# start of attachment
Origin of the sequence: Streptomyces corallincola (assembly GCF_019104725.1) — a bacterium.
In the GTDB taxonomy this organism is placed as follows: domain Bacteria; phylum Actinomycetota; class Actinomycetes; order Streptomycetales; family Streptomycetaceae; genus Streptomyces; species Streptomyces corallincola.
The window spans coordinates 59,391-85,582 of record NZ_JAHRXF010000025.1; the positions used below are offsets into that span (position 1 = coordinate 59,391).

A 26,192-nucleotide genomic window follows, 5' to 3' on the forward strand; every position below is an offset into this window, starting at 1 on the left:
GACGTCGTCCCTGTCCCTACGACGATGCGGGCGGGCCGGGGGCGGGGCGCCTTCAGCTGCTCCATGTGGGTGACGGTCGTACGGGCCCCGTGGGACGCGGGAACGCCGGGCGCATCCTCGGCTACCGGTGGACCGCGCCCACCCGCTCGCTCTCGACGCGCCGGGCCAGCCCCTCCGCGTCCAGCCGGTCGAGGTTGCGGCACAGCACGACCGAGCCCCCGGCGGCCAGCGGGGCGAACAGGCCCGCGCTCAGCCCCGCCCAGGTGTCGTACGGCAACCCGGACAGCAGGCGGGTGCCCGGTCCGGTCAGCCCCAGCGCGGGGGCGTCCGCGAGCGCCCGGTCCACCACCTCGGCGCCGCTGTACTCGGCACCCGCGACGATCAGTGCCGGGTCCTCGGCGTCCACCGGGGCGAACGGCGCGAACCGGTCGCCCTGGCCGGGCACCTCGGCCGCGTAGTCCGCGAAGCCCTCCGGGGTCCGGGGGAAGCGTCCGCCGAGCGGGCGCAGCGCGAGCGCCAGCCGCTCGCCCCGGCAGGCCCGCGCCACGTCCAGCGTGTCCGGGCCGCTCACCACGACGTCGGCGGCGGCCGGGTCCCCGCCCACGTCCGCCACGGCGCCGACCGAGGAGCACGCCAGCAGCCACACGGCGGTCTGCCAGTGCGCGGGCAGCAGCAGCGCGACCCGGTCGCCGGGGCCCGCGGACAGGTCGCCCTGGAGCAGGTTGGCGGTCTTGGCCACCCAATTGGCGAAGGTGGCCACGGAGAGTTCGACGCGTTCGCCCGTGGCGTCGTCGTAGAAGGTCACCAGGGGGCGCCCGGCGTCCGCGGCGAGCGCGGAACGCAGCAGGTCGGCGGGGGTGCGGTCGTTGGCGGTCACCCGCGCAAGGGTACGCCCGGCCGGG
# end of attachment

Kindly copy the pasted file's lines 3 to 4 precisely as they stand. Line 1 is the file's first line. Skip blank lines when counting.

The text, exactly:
The window spans coordinates 59,391-85,582 of record NZ_JAHRXF010000025.1; the positions used below are offsets into that span (position 1 = coordinate 59,391).

A 26,192-nucleotide genomic window follows, 5' to 3' on the forward strand; every position below is an offset into this window, starting at 1 on the left: